[…] parasite prevalence also is expected to predict other forms of political liberalism. For example, democratization is accompanied by the liberation of women from the tradition of masculine social control, which manifests in an increase in women’s civil rights and political representation (Inglehart, 2003; Wejnert, 2005; Welzel, 2007). It follows from the parasite-stress model that this form of liberalism should be more pronounced within populations that have a relatively low prevalence of parasites. It is. Across many countries of the world, parasite prevalence correlates negatively with national indicators of gender equality (Thornhill et al., 2010)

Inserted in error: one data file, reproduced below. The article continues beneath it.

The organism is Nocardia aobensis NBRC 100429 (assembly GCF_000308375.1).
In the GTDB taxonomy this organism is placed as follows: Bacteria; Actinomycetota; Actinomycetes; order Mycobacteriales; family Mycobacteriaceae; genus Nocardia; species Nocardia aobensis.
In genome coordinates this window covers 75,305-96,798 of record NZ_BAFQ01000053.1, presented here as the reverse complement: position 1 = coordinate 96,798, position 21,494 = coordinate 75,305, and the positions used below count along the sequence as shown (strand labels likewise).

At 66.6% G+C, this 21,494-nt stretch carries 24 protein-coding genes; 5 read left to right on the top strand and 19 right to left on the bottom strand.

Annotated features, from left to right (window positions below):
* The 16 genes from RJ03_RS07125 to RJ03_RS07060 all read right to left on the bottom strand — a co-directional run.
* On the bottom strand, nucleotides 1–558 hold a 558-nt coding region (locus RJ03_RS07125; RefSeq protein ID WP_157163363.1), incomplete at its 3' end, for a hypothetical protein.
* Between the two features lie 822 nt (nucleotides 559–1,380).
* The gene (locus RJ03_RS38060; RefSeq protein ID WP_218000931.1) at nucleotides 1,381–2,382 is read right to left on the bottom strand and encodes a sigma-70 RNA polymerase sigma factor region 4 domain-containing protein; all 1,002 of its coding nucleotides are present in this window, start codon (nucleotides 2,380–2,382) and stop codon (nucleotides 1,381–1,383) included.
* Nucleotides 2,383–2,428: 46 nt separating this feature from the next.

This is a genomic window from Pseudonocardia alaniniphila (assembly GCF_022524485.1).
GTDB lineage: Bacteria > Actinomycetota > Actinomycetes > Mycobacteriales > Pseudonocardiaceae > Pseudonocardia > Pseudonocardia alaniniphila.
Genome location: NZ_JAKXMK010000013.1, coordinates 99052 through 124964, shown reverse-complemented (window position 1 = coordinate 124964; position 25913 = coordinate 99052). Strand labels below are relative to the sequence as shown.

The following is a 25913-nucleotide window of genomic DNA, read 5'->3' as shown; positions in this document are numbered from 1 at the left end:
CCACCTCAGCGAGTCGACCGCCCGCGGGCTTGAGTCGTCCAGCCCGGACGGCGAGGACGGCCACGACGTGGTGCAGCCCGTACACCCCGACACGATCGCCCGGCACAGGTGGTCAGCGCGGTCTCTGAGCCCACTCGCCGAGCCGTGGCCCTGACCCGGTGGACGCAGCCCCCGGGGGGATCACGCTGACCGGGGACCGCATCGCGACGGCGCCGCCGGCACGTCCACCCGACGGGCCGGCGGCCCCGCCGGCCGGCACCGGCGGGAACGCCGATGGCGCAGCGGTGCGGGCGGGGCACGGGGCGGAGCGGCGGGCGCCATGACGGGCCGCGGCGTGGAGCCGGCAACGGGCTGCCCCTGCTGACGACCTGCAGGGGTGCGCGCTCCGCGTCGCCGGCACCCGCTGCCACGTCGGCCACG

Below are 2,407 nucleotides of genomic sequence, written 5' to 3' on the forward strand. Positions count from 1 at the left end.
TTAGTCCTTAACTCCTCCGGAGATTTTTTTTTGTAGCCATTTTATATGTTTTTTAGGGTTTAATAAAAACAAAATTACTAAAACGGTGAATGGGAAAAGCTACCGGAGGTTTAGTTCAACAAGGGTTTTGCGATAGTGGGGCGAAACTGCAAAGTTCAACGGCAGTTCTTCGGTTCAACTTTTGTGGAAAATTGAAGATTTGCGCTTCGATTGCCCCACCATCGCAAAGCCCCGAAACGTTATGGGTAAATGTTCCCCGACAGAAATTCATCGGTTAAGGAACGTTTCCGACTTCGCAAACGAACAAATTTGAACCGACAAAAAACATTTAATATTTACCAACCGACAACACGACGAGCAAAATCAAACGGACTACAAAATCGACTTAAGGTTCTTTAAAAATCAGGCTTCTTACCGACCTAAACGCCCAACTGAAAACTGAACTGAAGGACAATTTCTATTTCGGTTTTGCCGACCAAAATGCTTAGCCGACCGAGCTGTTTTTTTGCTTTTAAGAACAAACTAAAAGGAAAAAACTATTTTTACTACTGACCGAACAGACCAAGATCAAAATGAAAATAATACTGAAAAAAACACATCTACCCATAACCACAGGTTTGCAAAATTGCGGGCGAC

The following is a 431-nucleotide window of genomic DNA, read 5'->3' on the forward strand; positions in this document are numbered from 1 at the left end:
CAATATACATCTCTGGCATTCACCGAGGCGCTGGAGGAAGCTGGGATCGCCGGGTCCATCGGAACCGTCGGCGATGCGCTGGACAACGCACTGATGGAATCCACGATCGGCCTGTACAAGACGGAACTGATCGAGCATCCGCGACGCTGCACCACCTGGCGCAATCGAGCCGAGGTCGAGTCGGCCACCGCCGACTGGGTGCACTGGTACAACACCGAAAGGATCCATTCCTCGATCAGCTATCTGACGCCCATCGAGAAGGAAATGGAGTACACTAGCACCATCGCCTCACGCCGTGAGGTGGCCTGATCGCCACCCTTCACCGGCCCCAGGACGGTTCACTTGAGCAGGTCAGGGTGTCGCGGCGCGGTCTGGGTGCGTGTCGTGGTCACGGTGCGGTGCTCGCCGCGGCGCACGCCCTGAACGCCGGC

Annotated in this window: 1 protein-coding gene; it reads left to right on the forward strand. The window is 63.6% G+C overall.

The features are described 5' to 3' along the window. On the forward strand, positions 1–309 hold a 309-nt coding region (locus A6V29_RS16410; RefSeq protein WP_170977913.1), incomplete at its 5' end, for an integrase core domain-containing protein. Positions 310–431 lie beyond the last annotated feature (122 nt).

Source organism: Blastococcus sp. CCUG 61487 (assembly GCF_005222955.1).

Several objections come to mind. Liberalism goes back long before the 1960s. Think of the American and French revolutions. Think of the abolitionists, the chartists, and the suffragettes. These were genuine mass movements that caught the imagination of ordinary people, and not just the elites. Yet they occurred at a time when young men and women routinely died from pathogens under conditions like those of the developing world today. And those conditions persisted well into the 20th century. It really wasn’t until the interwar years that doctors began to cure more people than they killed.